Making 20th Century Science: How Theories Became Knowledge by Stephen G. BrushMaking 20th Century Science: How Theories Became Knowledge by Stephen G. Brush

Making 20th Century Science: How Theories Became Knowledge

byStephen G. Brush

Hardcover | March 25, 2015

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Historically, the scientific method has been said to require proposing a theory, making a prediction of something not already known, testing the prediction, and giving up the theory (or substantially changing it) if it fails the test. A theory that leads to several successful predictions ismore likely to be accepted than one that only explains what is already known but not understood. This process is widely treated as the conventional method of achieving scientific progress, and was used throughout the twentieth century as the standard route to discovery and experimentation.But does science really work this way? In Making 20th Century Science, Stephen G. Brush discusses this question, as it relates to the development of science throughout the last century. Answering this question requires both a philosophically and historically scientific approach, and Brush blends thetwo in order to take a close look at how scientific methodology has developed. Several cases from the history of modern physical and biological science are examined, including Mendeleev's Periodic Law, Kekule's structure for benzene, the light-quantum hypothesis, quantum mechanics, chromosometheory, and natural selection. In general it is found that theories are accepted for a combination of successful predictions and better explanations of old facts.Making 20th Century Science is a large-scale historical look at the implementation of the scientific method, and how scientific theories come to be accepted.
Stephen G. Brush studied chemistry and physics (at Harvard and Oxford) and did research in theoretical physics at the Lawrence Livermore Laboratory. His group at Livermore showed that a gas of electrons (ignoring quantum effects) could condense to a solid at low temperatures and high densities. Inspired by a graduate seminar with Thoma...
Title:Making 20th Century Science: How Theories Became KnowledgeFormat:HardcoverDimensions:672 pages, 9.25 × 6.12 × 0.98 inPublished:March 25, 2015Publisher:Oxford University PressLanguage:English

The following ISBNs are associated with this title:

ISBN - 10:0199978158

ISBN - 13:9780199978151


Table of Contents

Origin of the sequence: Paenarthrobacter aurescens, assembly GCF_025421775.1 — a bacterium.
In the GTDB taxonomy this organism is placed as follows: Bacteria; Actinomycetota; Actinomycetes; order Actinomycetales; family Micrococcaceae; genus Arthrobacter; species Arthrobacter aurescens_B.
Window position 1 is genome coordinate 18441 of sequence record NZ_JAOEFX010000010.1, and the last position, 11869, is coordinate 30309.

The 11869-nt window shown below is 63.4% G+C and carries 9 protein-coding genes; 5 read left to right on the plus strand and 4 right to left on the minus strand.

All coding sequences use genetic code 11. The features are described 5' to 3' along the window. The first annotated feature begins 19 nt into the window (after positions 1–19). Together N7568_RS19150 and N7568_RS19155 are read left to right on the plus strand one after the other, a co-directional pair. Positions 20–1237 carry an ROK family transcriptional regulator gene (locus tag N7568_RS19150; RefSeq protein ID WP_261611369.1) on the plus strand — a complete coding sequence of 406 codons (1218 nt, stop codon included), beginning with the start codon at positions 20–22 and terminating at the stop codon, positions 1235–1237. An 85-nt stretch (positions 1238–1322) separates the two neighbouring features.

IllustrationsPrefacePART I THE RECEPTION AND EVALUATION OF THEORIES IN THE SCIENCES1. Who Needs "The Scientific Method"?I.1.1 The Rings of UranusI.1.2 Maxwell and PopperI.1.3 What is a "Prediction"? A Mercurial DefinitionI.1.4 Hierarchy and DemarcationI.1.5 What's Wrong with Quantum Mechanics?I.1.6 Was Chemistry (1865-1980) more scientific than Physics?Mendeleev's Periodic LawI.1.7 Scientific Chemists: Benzene and Molecular OrbitalsI.1.8 The Unscientific (but very successful) method of Dirac and Einstein:Can We Trust Experiments to Test Theories?I.1.9 Why was Bibhas De's paper rejected by Icarus?I.1.10 The Plurality of Scientific MethodsPersons mentioned in this Chapter2. Reception Studies by Historians of ScienceI.2.1 What is "Reception"?I.2.2 The Copernican Heliocentric SystemI.2.3 Newton's Universal GravityI.2.4 Darwin's Theory of Evolution by Natural SelectionI.2.5 Bohr Model of the AtomI.2.6 Conclusions and GeneralizationsPersons mentioned in this Chapter3. The Role of Prediction-Testing in the Evaluation of Theories:A Controversy in the Philosophy of ScienceI.3.1 IntroductionI.3.2 Novelty in the Philosophy of ScienceI.3.3 What is a Prediction? (Revisited)I.3.4 Does Novelty Make a Difference?I.3.5 Evidence from case historiesI.3.6 Are Theorists less trustworthy than Observers?I.3.7 The Fallacy of Falsifiability: Even the Supreme Court was FooledI.3.8 ConclusionsPersons mentioned in this chapter4. The Rise and Fall of Social Constructionism 1975-2000I.4.1 The Problem of defining "Science and Technology Studies"I.4.2 The Rise of Social ConstructionismI.4.3 The Fall of Social ConstructionismI.4.4 Post MortemI.4.5 Consequences for "Science Studies"Persons mentioned in this ChapterPART II ATOMS, MOLECULES, AND PARTICLES1. Mendeleev's Periodic LawII.1.1 Mendeleev and the Periodic LawII.1.2 Novel PredictionsII.1.3 Mendeleev's PredictionsII.1.4 Reception by Whom?II.1.5 Tests of Mendeleev's PredictionsII.1.6 Before the Discovery of GalliumII.1.7 The Impact of Gallium and ScandiumII.1.8 The Limited Value of Novel PredictionsII.1.9 Implications of the LawII.1.10 ConclusionsPersons mentioned in this chapter2. The Benzene Problem 1865-1930II.2.1 Kekule's TheoryII.2.2 The first Tests of Kekul's TheoryII.2.3 Alternative HypothesesII.2.4 Reception of Benzene Theories 1866-1880II.2.5 New Experiments, New Theories 1881-1900II.2.6 The Failure of Aromatic Empiricism 1901-1930Persons mentioned in this Chapter3. The Light Quantum HypothesisII.3.1 Black-Body RadiationII.3.2 Planck's TheoryII.3.3 Formulation of the Light-Quantum HypothesisII.3.4 The Wave Theory of LightII.3.5 Einstein's "Heuristic Viewpoint"II.3.6 What did Millikan Prove?II.3.7 The Compton EffectII.3.8 Reception of Neo-Newtonian Optics before 1923II.3.9 The Impact of Compton's DiscoveryII.3.10 Rupp's Fraudulent ExperimentsII.3.11 ConclusionsPersons Mentioned in this Chapter4. Quantum MechanicsII.4.1 The Bohr ModelII.4.2 The Wave Nature of MatterII.4.3 Schrodinger's Wave MechanicsII.4.4 The Exclusion Principle, Spin, and the Electronic Structure of AtomsII.4.5 Bose-Einstein StatisticsII.4.6 Fermi-Dirac StatisticsII.4.7 Initial Reception of Quantum MechanicsII.4.8 The Community is ConvertedII.4.9 Novel Predictions of Quantum MechanicsII.4.10 The Helium AtomII.4.11 Reasons for accepting Quantum Mechanics after 1928Persons mentioned in this Chapter5. New ParticlesII.5.1 Dirac's Prediction and Anderson's Discovery of the PositronII.5.2 The Reception of Dirac's TheoryII.5.3 The Transformation of Dirac's TheoryII.5.4 Yukawa's Theory of Nuclear ForcesII.5.5 Discovery of the Muon and Reception of Yukawa's TheoryII.5.6 The Transformation of the YukonII.5.7 ConclusionsPersons Mentioned in this Chapter6. Benzene and Molecular Orbitals 1931-1980II.6.1 Resonance, Mesomerism, and the Mule 1931-1945II.6.2 Reception of Quantum Theories of Benzene 1932-1940II.6.3 Chemical Proof of Kekule's TheoryII.6.4 Anti-Resonance and the RhinocerosII.6.5 The Shift to Molecular Orbitals after 1950II.6.6 AromaticityII.6.7 The Revival of Predictive ChemistryII.6.8 Reception of Molecular Orbital Theory by Organic ChemistsII.6.9 Adoption of MO in TextbooksII.6.10 A 1996 SurveyII.6.11 ConclusionsPersons Mentioned in this ChapterPART III SPACE AND TIME1. RelativityIII.1.1 The Special Theory of RelativityIII.1.2 General Theory of RelativityIII.1.3 Empirical Predictions and ExplanationsIII.1.4 Social-Psychological FactorsIII.1.5 Aesthetic-Mathematical FactorsIII.1.6 Early Reception of RelativityIII.1.7 Do Scientists Give Extra Credit for Novelty? The Case of Gravitational Light BendingIII.1.8 Are Theorists less Trustworthy than Observers?III.1.9 Mathematical/Aesthertic Reasons for Accepting RelativityIII.1.10 Social-Psychological Reasons for Accepting RelativityIII.1.11 A Statistical Summary of Comparative ReceptionIII.1.12 ConclusionsPersons Mentioned in this Chapter2. Big Bang CosmologyIII.2.1 The Expanding Universe is ProposedIII.2.2 The Age of the EarthIII.2.3 The Context for the Debate: Four "New Sciences" and One Shared MemoryIII.2.4 Cosmology Constrained by Terrestrial TimeIII.2.5 Hubble Doubts the Expanding UniverseIII.2.6 A Radical Solution: Steady-State CosmologyIII.2.7 Astronomy Blinks: Slowing the ExpansionIII.2.8 Lemaoetre's Primeval Atom and Gamow's Big BangIII.2.9 Arguments for Steady State WeakenIII.2.10 The Temperature of SpaceIII.2.11 Discovery of the Cosmic Microwave BackgroundIII.2.12 Impact of the Discovery on CosmologistsIII.2.13 Credit for the PredictionIII.2.14 ConclusionsPersons mentioned in this ChapterPART IV HEREDITY AND EVOLUTION1. Morgan's Chromosome TheoryIV.1.1 IntroductionIV.1.2 Is Biology like (Hypothetico-Deductive) Physics?IV.1.3 PrecursorsIV.1.4 Morgan's TheoryIV.1.5 The Problem of UniversalityIV.1.6 Morgan's Theory in Research JournalsIV.1.7 Important Early SupportersIV.1.8 Bateson and the Morgan Theory in BritainIV.1.9 The Problem of Universality RevisitedIV.1.10 Books and Review Articles on Genetics, Evolution and CytologyIV.1.11 Biology TextbooksIV.1.12 Age Distribution of Supporters and OpponentsIV.1.13 ConclusionsPersons mentioned in this Chapter2. The Revival of Natural Selection 1930-1970IV.2.1 IntroductionIV.2.2 Fisher: A new Language for Evolutionary ResearchIV.2.3 Wright: Random Genetic Drift, A Concept Out of ControlIV.2.4 Haldane: A Mathematical-Philosophical Biologist Weighs inIV.2.5 Early Reception of the TheoryIV.2.6 Dobzhansky: The Faraday of Biology?IV.2.7 Evidence for Natural Selection, before 1941IV.2.8 Huxley: A New Synthesis is ProclaimedIV.2.9 Mayr: Systematics and the Founder PrincipleIV.2.10 Simpson: No Straight and Narrow Path for PaleontologyIV.2.11 Stebbins: Plants are also SelectedIV.2.12 Chromosome Inversions in DrosophilaIV.2.13 Ford: Unlucky Blood GroupsIV.2.14 Resistance to AntibioticsIV.2.15 Two "Great Debates": Snails and Tiger MothsIV.2.16 Selection and/or Drift? The Changing Views of Dobzhansky and WrightIV.2.17 The Views of other Founders and LeadersIV.2.18 The Peppered MothIV.2.19 The Triumph of Natural Selection?IV.2.20 Results of a Survey of Biological PublicationsIV.2.21 Is Evolutionary Theory Scientific?IV.2.22 Context and ConclusionsPersons mentioned in this ChapterPART V CONCLUSIONS1. Which Works Faster: Prediction or Explanation?V.1.1 Comparison of Cases Presented in this BookV.1.2 From Princip to PrincipeV.1.3 Can Explanation be Better than Prediction?V.1.4 Special Theory of Relativity: Explaining "Nothing"V.1.5 The Old Quantum theory: Many Things are Predicted, but Few are ExplainedV.1.6 Quantum Mechanics: Many Things are Explained, Predictions are Confirmed too lateV.1.7 Millikan's WalkNotes for Part INotes for Part IINotes for Part IIINotes for Part IVNotes for Part VSelected Bibliography: Includes works cited more than once in a chapterIndex